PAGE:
UPDATE 1-S.Korea offers power bill relief as heatwave spurs demand

* Reduces power bills by $245 mln for July-Aug

* Expects to lower bills by 19.5 pct on avg per household

* Says power supply sufficient to meet demand (Recasts, adds S.Korea’s energy min’s comments, background)

SEOUL, Aug 7 (Reuters) - South Korea will cut residential electricity charges by 276.1 billion won ($245 million) over July and August to ease the burden on households cranking up their air conditioners during a searing heatwave.

The measure is expected to reduce power charges for the average household from state-run utility Korea Electric Power Corp (KEPCO) by 19.5 percent, Paik Un-gyu, Minister of Trade, Industry and Energy said on Tuesday.

The move comes as sweltering summer heat has sparked a public backlash over KEPCO’s progressive electricity billing system, under which households pay higher rates for power as usage increases.

Paik said the government would also look at longer-term changes.

“This is a temporary measure against a disaster level-heatwave,” he told a news briefing. “We will discuss with parliament and devise measures to reform the overall electricity billing system.”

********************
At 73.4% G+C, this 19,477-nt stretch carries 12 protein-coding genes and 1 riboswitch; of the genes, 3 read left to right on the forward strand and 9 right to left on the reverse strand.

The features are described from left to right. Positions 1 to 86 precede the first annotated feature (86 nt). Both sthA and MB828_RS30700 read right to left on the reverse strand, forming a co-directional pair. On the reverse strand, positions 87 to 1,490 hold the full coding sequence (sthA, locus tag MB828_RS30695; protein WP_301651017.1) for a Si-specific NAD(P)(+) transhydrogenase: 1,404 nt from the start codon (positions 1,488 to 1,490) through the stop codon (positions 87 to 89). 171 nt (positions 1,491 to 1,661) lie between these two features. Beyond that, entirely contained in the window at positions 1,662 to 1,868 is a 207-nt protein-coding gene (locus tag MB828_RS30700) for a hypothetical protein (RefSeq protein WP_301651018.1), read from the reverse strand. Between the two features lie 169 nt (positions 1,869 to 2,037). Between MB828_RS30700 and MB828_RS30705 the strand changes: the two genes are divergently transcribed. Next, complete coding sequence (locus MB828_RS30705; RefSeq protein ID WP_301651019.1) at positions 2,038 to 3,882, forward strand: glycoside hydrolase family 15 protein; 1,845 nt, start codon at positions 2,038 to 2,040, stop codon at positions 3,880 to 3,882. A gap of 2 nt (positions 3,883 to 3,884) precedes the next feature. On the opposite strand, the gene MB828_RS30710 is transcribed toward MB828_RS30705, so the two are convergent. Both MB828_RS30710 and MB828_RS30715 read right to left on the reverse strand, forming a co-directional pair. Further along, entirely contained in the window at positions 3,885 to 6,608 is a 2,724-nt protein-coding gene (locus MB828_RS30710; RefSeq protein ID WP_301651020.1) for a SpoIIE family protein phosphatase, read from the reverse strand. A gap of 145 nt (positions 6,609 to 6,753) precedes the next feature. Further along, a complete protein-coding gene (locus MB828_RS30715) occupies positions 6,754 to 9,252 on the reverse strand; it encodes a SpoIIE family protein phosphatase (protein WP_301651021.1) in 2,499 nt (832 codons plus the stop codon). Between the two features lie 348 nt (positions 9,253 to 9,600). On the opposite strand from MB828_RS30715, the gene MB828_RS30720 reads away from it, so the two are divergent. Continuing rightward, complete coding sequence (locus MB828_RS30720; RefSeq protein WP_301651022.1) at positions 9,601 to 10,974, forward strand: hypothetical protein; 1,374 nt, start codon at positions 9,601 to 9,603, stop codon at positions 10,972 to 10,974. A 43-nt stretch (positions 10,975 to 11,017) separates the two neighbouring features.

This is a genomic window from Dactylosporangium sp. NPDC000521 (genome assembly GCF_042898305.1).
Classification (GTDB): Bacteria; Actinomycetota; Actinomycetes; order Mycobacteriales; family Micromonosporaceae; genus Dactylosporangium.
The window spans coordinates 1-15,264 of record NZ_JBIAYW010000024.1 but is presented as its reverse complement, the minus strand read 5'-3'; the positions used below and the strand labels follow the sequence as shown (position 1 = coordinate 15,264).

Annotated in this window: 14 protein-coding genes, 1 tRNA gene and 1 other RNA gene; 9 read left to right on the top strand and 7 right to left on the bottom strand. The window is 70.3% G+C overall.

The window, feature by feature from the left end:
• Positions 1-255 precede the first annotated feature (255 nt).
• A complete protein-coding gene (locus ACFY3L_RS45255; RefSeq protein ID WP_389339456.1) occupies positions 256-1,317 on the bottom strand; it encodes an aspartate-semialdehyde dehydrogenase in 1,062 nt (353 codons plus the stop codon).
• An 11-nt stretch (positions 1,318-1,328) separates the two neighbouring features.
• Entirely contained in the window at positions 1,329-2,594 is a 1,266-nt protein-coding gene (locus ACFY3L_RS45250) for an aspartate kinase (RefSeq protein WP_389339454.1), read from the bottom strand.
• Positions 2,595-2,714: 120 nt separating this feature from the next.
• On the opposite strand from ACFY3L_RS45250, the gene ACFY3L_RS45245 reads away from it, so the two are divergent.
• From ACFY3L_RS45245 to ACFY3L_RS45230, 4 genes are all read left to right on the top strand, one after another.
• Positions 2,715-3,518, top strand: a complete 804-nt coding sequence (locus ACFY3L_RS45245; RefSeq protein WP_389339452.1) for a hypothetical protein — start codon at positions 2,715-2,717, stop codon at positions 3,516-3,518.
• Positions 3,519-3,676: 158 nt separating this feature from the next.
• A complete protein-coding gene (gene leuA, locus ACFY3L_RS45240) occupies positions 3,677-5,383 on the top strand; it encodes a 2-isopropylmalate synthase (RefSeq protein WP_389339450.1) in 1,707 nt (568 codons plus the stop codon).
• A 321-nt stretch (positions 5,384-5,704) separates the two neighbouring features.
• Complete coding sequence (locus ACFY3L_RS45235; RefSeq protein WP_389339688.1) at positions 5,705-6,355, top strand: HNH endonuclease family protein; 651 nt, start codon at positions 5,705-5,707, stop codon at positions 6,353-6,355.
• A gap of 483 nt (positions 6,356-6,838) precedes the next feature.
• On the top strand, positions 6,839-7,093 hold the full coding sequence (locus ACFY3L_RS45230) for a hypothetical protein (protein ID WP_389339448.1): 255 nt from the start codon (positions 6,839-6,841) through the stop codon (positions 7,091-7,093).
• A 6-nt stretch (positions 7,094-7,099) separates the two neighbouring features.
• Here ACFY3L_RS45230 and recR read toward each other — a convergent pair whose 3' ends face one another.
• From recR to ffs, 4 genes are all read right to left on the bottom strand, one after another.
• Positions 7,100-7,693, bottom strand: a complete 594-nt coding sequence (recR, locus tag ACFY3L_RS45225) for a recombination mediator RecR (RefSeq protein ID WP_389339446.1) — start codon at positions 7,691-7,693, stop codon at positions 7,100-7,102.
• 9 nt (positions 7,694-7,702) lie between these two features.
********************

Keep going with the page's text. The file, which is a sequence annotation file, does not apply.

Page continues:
Under the current system, residential users are bracketed in three bands, and pay bills depending on the amount of electricity consumption. The minimum rate is charged at below 200 kilowatts per hour (kWh), but this will be raised to below 300 KWh for July and August, the energy ministry said.

The system has already been revamped from a six-band tariff two years ago, after residential users complained they were afraid to turn up their air conditioners for fear of heavy bills.

Paik said the government would look at sharing the cost of the temporary relief with KEPCO to ease costs for the firm, which supplies all of the country’s household electricity.

The ministry said the country’s power supply was currently sufficient to meet demand. Coal and nuclear power together make up about 70 percent of South Korea’s total electricity needs.

$1 = 1,126.7000 won Reporting By Jane Chung; editing by Richard Pullin